The project is currently under litigation after environmental concerns were raised against the plan of linking the PalkBay and the Gulf of Mannar by creating a shipping channel through the shallow sea, says Ruchika Chitravanshi.
The Bharatiya Janata Party-led government is likely to shelve the Dravida Munnetra Kazhagam’s pet project, Sethusamudram, that involves dredging the stretch of water between Tamil Nadu and Sri Lanka to make it navigable for ships.
The project is currently under litigation after environmental concerns were raised against the plan of linking the Palk Bay and the Gulf of Mannar by creating a shipping channel through the shallow sea.
Officials in the road, transport and shipping ministry indicated the new minister, Nitin Gadkari, wants an alternative route to be explored along the Sri Lankan waters instead, which would be away from the Ram Sethu, a mythological bridge believed to have been built by Lord Ram in the Palk Strait.
Subramanian Swamy, BJP leader from Tamil Nadu, met Gadkari late on Monday to raise concerns against the Sethusamudram project. Swamy also tweeted he has written a letter to Prime Minister Narendra Modi about the same. The project was conceptualised to reduce the distance of ships coming from the west coast and Western countries to the east coast of India, Bangladesh and China, among others.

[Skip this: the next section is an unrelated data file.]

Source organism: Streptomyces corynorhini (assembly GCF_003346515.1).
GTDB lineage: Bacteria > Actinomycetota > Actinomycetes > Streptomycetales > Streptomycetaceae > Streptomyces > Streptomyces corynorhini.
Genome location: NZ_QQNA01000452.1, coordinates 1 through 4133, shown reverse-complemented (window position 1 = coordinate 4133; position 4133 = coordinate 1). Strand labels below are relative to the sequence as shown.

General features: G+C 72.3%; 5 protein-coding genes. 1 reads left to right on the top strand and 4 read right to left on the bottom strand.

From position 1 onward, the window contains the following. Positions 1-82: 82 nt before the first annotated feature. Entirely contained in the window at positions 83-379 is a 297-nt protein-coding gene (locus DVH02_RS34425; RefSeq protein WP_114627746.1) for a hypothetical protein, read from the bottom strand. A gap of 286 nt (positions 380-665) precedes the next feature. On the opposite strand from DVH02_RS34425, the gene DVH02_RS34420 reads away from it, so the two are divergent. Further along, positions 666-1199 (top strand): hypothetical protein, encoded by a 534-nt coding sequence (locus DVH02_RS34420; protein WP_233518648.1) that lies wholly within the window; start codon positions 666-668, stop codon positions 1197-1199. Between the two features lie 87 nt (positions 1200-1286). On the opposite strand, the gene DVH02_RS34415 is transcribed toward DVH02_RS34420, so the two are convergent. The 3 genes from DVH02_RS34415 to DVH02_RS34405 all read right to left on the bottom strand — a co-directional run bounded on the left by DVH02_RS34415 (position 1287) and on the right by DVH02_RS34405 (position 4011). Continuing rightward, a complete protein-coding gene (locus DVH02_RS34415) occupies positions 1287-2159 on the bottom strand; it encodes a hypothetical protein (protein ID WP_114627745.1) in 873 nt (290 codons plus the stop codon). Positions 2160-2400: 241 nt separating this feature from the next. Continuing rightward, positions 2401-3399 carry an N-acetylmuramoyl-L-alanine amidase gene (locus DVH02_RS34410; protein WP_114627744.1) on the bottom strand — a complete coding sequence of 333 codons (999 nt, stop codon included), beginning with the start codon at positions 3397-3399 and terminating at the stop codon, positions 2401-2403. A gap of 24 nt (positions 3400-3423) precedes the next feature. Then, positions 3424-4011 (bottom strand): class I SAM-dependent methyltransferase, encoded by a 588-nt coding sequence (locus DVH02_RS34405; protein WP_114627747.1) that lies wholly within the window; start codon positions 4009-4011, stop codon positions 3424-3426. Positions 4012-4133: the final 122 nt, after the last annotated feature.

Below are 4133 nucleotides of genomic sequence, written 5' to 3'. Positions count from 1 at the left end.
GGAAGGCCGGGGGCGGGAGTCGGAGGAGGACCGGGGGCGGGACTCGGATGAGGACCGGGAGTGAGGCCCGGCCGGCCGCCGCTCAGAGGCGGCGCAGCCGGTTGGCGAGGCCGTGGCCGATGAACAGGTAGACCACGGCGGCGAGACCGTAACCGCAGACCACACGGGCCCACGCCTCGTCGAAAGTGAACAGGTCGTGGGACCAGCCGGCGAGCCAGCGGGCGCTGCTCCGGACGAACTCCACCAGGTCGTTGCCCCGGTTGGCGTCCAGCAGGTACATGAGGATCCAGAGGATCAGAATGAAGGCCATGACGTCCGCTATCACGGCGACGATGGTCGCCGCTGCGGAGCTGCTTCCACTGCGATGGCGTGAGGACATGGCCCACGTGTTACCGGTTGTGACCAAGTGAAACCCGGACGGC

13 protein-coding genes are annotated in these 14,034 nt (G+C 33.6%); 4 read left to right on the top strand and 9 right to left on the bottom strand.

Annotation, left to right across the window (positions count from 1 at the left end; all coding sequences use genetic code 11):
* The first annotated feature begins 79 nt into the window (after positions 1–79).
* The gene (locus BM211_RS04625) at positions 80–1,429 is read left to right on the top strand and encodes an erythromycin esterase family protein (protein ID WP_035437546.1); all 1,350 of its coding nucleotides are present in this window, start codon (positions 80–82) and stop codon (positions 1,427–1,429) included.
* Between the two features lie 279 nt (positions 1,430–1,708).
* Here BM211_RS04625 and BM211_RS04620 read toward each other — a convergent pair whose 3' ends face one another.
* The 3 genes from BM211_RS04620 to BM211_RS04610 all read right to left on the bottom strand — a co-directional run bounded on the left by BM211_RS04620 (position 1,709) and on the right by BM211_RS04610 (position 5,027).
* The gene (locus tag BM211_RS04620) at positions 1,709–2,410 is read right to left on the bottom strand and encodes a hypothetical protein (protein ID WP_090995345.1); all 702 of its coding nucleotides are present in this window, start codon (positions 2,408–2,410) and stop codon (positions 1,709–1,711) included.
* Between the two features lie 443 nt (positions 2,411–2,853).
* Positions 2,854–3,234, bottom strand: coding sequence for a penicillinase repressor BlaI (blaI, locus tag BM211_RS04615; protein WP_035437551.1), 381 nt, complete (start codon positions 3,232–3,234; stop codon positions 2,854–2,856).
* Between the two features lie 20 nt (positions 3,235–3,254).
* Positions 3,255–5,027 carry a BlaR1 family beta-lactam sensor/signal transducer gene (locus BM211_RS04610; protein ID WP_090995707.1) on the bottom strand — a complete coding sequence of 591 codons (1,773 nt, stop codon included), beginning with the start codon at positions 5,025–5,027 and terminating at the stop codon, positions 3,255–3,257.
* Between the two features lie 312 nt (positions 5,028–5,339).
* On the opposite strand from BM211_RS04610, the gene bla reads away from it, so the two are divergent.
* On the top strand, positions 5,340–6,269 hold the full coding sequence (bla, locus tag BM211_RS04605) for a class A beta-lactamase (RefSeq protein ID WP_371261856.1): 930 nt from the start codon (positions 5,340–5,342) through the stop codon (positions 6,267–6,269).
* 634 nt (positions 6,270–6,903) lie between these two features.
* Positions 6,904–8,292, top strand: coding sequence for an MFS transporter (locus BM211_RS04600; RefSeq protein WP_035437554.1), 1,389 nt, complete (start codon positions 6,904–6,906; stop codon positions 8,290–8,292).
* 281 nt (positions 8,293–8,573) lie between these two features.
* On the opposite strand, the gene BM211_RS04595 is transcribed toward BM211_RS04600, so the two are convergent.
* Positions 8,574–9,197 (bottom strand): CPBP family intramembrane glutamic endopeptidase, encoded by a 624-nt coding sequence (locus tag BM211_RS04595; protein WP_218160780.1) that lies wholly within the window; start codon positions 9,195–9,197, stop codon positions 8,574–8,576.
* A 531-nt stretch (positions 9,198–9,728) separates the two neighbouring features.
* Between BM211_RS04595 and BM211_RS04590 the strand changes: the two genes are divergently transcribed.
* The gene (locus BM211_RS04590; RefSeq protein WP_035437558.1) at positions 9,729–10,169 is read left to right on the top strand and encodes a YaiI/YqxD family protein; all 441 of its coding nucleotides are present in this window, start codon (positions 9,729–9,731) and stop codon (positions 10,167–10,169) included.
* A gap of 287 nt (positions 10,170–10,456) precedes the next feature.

In his first press conference after taking charge as the road transport and shipping minister, Gadkari had refrained from commenting on the future of the controversial project, saying the matter was sub judice. “We will look at both sides of the argument -- for and against the project -- and take a call,” he had said.
Religious organisations and the BJP have opposed the project on the ground that damage would be caused to the Adam’s Bridge or Ram Sethu. The R K Pachauri Committee, in its feasibility report on the project, had said the “project was unviable economically and environmentally”.
Crores of rupees have been spent on the initial dredging of the channel. The Dredging Corporation of India is still struggling to recover about two-thirds of its annual revenue from Sethusamudram Corporation. The total dues stand at Rs 426 crore.
The DCI had employed all its dredgers in the Sethusamudram project in 2006, when T R Baalu was the shipping minister. The Chennai-headquartered project was sanctioned on June 1, 2005, at a cost of Rs 2,427.40 crore in the tenth Five-Year Plan with an outlay of Rs 604 crore. A total quantity of 28.42 Mm3 capital dredging was carried out. The dredging in the bridge region was stopped following the Supreme Court orders of August 31, 2007, and September 14, 2007.
Currently, the ships coming from India’s west coast and other Western countries with destination in the east coast of India and also in Bangladesh and China, among others, have to navigate around the Sri Lankan coast.